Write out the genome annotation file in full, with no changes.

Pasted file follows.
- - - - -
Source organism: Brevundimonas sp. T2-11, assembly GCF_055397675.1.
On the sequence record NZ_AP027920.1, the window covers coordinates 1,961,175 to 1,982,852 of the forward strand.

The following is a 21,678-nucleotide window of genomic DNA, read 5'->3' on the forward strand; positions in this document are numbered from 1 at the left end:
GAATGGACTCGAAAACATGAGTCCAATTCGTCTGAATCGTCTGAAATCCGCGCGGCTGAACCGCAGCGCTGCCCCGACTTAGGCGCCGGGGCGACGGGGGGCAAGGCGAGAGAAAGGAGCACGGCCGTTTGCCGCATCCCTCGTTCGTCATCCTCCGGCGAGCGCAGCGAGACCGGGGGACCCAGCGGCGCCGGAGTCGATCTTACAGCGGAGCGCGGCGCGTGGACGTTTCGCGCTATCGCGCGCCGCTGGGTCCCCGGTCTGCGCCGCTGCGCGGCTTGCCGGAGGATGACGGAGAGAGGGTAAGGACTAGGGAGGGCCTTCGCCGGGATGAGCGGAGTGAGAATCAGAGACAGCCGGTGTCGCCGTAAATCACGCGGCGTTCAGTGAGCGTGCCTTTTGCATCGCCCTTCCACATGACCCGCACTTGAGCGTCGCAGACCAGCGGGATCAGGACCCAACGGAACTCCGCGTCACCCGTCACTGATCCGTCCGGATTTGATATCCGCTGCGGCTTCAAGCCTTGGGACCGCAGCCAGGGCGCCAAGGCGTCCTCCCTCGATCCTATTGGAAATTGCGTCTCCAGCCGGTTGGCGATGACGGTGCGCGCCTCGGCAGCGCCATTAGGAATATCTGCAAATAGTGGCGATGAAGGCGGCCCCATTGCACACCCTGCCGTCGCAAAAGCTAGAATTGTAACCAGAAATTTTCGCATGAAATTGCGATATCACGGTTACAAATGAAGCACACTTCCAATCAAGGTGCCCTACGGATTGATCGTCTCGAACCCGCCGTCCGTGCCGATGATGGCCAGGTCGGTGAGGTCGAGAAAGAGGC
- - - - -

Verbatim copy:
Source organism: Brevundimonas sp. T2-11, assembly GCF_055397675.1.
On the sequence record NZ_AP027920.1, the window covers coordinates 1,961,175 to 1,982,852 of the forward strand.

The following is a 21,678-nucleotide window of genomic DNA, read 5'->3' on the forward strand; positions in this document are numbered from 1 at the left end:
GAATGGACTCGAAAACATGAGTCCAATTCGTCTGAATCGTCTGAAATCCGCGCGGCTGAACCGCAGCGCTGCCCCGACTTAGGCGCCGGGGCGACGGGGGGCAAGGCGAGAGAAAGGAGCACGGCCGTTTGCCGCATCCCTCGTTCGTCATCCTCCGGCGAGCGCAGCGAGACCGGGGGACCCAGCGGCGCCGGAGTCGATCTTACAGCGGAGCGCGGCGCGTGGACGTTTCGCGCTATCGCGCGCCGCTGGGTCCCCGGTCTGCGCCGCTGCGCGGCTTGCCGGAGGATGACGGAGAGAGGGTAAGGACTAGGGAGGGCCTTCGCCGGGATGAGCGGAGTGAGAATCAGAGACAGCCGGTGTCGCCGTAAATCACGCGGCGTTCAGTGAGCGTGCCTTTTGCATCGCCCTTCCACATGACCCGCACTTGAGCGTCGCAGACCAGCGGGATCAGGACCCAACGGAACTCCGCGTCACCCGTCACTGATCCGTCCGGATTTGATATCCGCTGCGGCTTCAAGCCTTGGGACCGCAGCCAGGGCGCCAAGGCGTCCTCCCTCGATCCTATTGGAAATTGCGTCTCCAGCCGGTTGGCGATGACGGTGCGCGCCTCGGCAGCGCCATTAGGAATATCTGCAAATAGTGGCGATGAAGGCGGCCCCATTGCACACCCTGCCGTCGCAAAAGCTAGAATTGTAACCAGAAATTTTCGCATGAAATTGCGATATCACGGTTACAAATGAAGCACACTTCCAATCAAGGTGCCCTACGGATTGATCGTCTCGAACCCGCCGTCCGTGCCGATGATGGCCAGGTCGGTGAGGTCGAGAAAGAGGC